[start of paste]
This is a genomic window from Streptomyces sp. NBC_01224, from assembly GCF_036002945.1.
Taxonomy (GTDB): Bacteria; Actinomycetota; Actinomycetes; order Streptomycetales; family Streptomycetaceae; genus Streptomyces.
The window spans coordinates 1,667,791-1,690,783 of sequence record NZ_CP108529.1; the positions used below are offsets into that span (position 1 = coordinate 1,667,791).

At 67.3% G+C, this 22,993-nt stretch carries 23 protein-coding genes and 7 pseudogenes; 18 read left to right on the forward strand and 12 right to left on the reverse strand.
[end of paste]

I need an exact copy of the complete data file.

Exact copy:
This is a genomic window from Streptomyces sp. NBC_01224, from assembly GCF_036002945.1.
Taxonomy (GTDB): Bacteria; Actinomycetota; Actinomycetes; order Streptomycetales; family Streptomycetaceae; genus Streptomyces.
The window spans coordinates 1,667,791-1,690,783 of sequence record NZ_CP108529.1; the positions used below are offsets into that span (position 1 = coordinate 1,667,791).

At 67.3% G+C, this 22,993-nt stretch carries 23 protein-coding genes and 7 pseudogenes; 18 read left to right on the forward strand and 12 right to left on the reverse strand.